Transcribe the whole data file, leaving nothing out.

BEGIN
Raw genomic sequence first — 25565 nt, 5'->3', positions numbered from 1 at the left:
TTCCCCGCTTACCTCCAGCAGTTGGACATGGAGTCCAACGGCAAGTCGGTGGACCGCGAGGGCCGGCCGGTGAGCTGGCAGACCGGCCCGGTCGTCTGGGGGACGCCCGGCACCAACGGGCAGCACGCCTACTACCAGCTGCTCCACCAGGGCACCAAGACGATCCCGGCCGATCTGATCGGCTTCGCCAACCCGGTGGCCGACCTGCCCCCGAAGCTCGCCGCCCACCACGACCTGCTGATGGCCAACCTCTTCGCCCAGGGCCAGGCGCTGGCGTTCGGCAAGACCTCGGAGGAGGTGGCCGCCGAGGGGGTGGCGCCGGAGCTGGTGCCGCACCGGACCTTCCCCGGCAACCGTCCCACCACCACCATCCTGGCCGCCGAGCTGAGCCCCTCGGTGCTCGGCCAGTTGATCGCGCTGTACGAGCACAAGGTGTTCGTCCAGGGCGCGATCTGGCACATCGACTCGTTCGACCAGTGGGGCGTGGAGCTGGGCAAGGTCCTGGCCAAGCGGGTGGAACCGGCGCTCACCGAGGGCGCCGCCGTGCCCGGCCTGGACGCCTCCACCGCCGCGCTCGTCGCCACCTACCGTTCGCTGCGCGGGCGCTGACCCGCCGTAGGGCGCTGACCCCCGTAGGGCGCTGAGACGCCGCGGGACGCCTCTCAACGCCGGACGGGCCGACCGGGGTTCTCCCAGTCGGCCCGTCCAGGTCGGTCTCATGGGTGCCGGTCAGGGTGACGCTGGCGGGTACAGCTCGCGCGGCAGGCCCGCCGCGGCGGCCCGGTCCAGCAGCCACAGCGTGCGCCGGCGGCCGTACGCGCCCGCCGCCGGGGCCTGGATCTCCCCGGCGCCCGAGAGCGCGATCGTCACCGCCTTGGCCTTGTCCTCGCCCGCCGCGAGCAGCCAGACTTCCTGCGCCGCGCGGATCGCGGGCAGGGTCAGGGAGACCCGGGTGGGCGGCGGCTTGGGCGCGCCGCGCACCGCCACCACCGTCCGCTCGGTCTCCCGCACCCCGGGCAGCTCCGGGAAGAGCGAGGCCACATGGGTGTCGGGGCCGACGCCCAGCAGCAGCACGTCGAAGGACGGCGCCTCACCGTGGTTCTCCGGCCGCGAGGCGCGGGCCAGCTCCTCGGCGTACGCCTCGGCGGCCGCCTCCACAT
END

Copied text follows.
Raw genomic sequence first — 25565 nt, 5'->3', positions numbered from 1 at the left:
TTCCCCGCTTACCTCCAGCAGTTGGACATGGAGTCCAACGGCAAGTCGGTGGACCGCGAGGGCCGGCCGGTGAGCTGGCAGACCGGCCCGGTCGTCTGGGGGACGCCCGGCACCAACGGGCAGCACGCCTACTACCAGCTGCTCCACCAGGGCACCAAGACGATCCCGGCCGATCTGATCGGCTTCGCCAACCCGGTGGCCGACCTGCCCCCGAAGCTCGCCGCCCACCACGACCTGCTGATGGCCAACCTCTTCGCCCAGGGCCAGGCGCTGGCGTTCGGCAAGACCTCGGAGGAGGTGGCCGCCGAGGGGGTGGCGCCGGAGCTGGTGCCGCACCGGACCTTCCCCGGCAACCGTCCCACCACCACCATCCTGGCCGCCGAGCTGAGCCCCTCGGTGCTCGGCCAGTTGATCGCGCTGTACGAGCACAAGGTGTTCGTCCAGGGCGCGATCTGGCACATCGACTCGTTCGACCAGTGGGGCGTGGAGCTGGGCAAGGTCCTGGCCAAGCGGGTGGAACCGGCGCTCACCGAGGGCGCCGCCGTGCCCGGCCTGGACGCCTCCACCGCCGCGCTCGTCGCCACCTACCGTTCGCTGCGCGGGCGCTGACCCGCCGTAGGGCGCTGACCCCCGTAGGGCGCTGAGACGCCGCGGGACGCCTCTCAACGCCGGACGGGCCGACCGGGGTTCTCCCAGTCGGCCCGTCCAGGTCGGTCTCATGGGTGCCGGTCAGGGTGACGCTGGCGGGTACAGCTCGCGCGGCAGGCCCGCCGCGGCGGCCCGGTCCAGCAGCCACAGCGTGCGCCGGCGGCCGTACGCGCCCGCCGCCGGGGCCTGGATCTCCCCGGCGCCCGAGAGCGCGATCGTCACCGCCTTGGCCTTGTCCTCGCCCGCCGCGAGCAGCCAGACTTCCTGCGCCGCGCGGATCGCGGGCAGGGTCAGGGAGACCCGGGTGGGCGGCGGCTTGGGCGCGCCGCGCACCGCCACCACCGTCCGCTCGGTCTCCCGCACCCCGGGCAGCTCCGGGAAGAGCGAGGCCACATGGGTGTCGGGGCCGACGCCCAGCAGCAGCACGTCGAAGGACGGCGCCTCACCGTGGTTCTCCGGCCGCGAGGCGCGGGCCAGCTCCTCGGCGTACGCCTCGGCGGCCGCCTCCACAT